In a Kadhai (wok), Add 1 tbsp of coconut oil, when it is hot, Add the mustard seeds and when they begin to crackle, Add udad dal and the red chillies, when the udad dal becomes slightly pink, add the green chillies and fry well, Add the chopped Agathi keerai leaves. Add turmeric, asafetida and salt, stir and close with lid and cook on low flame till it is cooked. Once it’s cooked add in the 2 tbsps of cooked tuvar dal, stir well, wait until the water drains completely and then add in the freshly grated coconut and stir fry till everything is mixed well.

Serve hot with Rice and Rasam.

I would like to send this dish to SWC-Cooking with greens event hosted by my blogger friend Sowmya.

Sunday, September 16, 2007


A woman’s diet after delivery is just as important as how you ate during your pregnancy. A mother's body has undergone many changes during pregnancy, as well as with the birth of her baby. She needs to heal and recover from pregnancy and childbirth. In addition to rest, all mothers need to maintain a healthy diet to promote healing and recovery. A good and healthy diet helps in reducing common postpartum nutritional problems like constipation, fatigue, and anemia.
In the days and weeks after the birth of your baby getting the proper nutrition is especially important. Apart from recovering the tremendous stress of delivering your baby, you will need energy to face all of your new parental duties.
The weight gained in pregnancy helps build stores for your recovery and for breastfeeding. After delivery, all mothers need continued nutrition so that they can be healthy and active and able to care for their baby.
Whether they breastfeed or formula feed, all mothers need to eat a healthy and balanced diet. Most lactation experts recommend that breastfeeding mothers should eat when they are hungry. But many mothers may be so tired or busy that food gets forgotten. So, it is essential to plan simple and healthy meals.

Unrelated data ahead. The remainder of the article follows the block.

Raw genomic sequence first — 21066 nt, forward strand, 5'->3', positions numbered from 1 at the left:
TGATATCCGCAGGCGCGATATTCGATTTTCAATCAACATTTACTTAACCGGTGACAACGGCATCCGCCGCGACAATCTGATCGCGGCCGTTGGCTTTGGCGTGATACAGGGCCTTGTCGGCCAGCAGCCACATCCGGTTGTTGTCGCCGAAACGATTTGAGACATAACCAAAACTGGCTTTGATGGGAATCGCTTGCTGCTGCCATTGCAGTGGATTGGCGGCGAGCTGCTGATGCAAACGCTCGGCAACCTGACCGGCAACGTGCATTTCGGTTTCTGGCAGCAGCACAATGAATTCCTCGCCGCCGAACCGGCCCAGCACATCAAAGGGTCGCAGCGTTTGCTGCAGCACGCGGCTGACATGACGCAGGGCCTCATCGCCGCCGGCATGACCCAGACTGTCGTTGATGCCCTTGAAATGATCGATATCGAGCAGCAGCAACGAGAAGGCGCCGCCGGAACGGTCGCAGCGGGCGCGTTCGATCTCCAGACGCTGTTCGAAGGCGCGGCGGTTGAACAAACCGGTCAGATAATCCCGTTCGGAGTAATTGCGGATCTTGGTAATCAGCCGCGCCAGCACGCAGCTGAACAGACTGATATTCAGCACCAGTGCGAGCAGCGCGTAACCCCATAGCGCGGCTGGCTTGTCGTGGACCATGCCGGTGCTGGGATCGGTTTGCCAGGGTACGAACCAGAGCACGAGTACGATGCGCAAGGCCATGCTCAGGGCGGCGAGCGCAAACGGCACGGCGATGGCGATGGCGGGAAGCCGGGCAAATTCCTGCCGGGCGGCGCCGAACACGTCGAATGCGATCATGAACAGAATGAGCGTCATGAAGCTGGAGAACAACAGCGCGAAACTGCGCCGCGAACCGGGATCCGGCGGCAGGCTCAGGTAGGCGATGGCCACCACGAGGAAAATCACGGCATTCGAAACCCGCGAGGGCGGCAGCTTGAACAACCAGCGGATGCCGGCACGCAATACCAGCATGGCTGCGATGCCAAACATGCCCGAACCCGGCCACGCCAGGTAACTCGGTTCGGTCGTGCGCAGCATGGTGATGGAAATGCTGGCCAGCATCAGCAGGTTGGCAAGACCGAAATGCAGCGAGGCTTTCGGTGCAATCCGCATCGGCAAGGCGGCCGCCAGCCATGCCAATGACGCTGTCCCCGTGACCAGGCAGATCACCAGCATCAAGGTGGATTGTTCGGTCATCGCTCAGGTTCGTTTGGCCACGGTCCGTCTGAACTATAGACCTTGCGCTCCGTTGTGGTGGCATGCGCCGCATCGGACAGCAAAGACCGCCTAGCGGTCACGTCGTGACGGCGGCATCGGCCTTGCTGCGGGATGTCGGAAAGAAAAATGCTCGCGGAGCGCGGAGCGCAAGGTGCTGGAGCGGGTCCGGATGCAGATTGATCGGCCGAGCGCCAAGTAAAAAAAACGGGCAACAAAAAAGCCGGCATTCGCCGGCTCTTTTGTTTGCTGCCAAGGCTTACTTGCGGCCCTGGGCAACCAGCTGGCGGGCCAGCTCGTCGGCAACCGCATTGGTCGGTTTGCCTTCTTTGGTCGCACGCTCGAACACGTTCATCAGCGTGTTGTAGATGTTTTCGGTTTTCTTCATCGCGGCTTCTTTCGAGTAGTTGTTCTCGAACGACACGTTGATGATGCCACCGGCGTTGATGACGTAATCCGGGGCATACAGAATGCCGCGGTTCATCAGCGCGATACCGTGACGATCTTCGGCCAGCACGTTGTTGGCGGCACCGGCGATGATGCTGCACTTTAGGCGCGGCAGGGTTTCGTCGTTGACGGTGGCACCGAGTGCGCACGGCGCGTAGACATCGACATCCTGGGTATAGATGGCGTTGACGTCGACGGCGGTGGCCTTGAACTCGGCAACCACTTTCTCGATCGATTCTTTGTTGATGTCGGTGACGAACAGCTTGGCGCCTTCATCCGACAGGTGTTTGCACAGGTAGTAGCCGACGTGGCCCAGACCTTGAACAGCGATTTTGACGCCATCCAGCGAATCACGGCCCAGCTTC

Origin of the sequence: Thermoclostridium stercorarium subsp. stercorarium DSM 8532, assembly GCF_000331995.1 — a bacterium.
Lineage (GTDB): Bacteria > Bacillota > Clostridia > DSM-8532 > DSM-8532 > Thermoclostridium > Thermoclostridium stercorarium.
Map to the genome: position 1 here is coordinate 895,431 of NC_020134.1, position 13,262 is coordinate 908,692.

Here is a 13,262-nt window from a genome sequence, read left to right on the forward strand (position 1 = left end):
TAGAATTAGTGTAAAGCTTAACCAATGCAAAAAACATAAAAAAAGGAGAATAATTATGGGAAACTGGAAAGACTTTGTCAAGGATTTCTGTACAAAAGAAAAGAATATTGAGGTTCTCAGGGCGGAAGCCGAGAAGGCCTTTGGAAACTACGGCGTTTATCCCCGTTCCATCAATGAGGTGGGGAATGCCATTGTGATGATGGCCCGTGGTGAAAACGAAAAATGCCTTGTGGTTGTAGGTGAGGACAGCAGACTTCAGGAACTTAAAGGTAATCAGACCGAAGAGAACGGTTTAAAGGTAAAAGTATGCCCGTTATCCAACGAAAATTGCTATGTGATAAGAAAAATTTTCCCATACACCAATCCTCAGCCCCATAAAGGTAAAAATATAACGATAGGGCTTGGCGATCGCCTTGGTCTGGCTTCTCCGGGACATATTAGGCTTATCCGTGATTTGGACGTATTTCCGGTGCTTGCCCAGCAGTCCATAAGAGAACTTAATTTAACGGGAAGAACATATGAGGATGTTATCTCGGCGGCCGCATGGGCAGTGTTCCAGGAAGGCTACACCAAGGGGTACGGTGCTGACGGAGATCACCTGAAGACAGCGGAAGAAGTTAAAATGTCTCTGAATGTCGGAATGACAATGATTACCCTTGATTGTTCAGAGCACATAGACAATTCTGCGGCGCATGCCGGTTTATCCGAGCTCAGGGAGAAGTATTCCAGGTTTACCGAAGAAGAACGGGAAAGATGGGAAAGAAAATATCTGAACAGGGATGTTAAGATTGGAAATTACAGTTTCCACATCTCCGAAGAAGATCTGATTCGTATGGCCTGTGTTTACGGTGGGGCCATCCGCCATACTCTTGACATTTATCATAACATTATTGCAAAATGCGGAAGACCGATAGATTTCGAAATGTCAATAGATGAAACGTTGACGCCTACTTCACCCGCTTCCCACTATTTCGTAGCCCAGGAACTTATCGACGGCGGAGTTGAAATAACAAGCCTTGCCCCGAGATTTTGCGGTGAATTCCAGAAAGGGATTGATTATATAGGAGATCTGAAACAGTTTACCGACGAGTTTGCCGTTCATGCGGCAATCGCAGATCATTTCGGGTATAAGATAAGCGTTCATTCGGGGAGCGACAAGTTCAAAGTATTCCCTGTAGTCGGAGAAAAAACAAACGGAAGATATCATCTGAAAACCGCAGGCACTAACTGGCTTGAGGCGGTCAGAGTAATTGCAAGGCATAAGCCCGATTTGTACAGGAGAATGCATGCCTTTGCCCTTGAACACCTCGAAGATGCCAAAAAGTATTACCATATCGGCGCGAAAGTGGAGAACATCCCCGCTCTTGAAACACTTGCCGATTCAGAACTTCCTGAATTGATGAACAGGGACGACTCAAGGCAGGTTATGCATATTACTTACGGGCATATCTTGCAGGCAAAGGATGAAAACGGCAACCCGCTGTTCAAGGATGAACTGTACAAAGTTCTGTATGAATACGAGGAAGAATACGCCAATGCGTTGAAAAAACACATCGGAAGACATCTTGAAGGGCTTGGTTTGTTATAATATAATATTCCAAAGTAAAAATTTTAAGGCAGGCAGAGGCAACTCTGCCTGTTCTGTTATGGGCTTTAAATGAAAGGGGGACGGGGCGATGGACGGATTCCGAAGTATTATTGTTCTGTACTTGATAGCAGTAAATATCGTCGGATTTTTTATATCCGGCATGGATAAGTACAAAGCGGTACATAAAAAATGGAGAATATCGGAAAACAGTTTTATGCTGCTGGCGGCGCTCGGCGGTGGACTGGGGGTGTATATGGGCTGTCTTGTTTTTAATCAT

Turn Back The Clock
If you turn back the clock, we will realize that in the past our grandmothers and great grandmothers, gave birth to half a dozen children, sometimes even more than that, worked hard at home, drawing several buckets of water from the well, grinding powders, masalas and batters using grinding stones, they worked hard for their livelihood without a prolapsed uterus, nagging back pain or bleeding and hysterectomies or an incisional hernea were never heard of.
In the yesteryears our grandmothers and great grandmothers insisted on a post poartum diet also known as “Pathyam”. Certain foods are not eaten during this period, especially foods that are difficult to digest and heavily spiced or deep fried food. The food served to the lady is usually prepared with less spices. Eating very strong and spicy food can also affect the baby’s system as what we eat gets passed on through the breast milk to our babies and the baby’s system is not strong enough to digest these and in turn the baby’s health can be affected. Nowadays, the young mothers, want to eat food of their liking within a few days of delivery, quite ignorant of their body system's helplessness and its effect on the fragile system of the baby, not realizing that “what you eat is what your baby gets”. Many may consider this old fashioned and wonder how relevant are these good old pieces of advice today.

Healthy & Balanced diet
The composition of certain micronutrients in breast milk is strongly dependant on maternal dietary intake and hence is needed in greater amounts during breast feeding.
For example:
Eating Whole-grain foods, which include oatmeal, whole-wheat flour, brown rice. These provide
carbohydrate. Carbohydrates supply energy to the body in the form of glucose, which is the only energy source for red blood cells and the preferred energy source for the brain and central nervous system. They are high in fibre content which helps in relieving constipation. Studies suggest that dietary fiber from whole grains such as wheat and oats increases stool weight. Because fibre holds water, that and the partial fermentation of fiber and oligosaccharides, increases the amount of beneficial bacteria in stool. The large intestine responds to the larger and softer mass of residue produced by a higher fiber diet by contracting, which speeds the movement of the bowel contents towards excretion. The effect of promoting normal intestinal regularity makes whole- and high-fiber grain products integral components of diet plans to help alleviate constipation.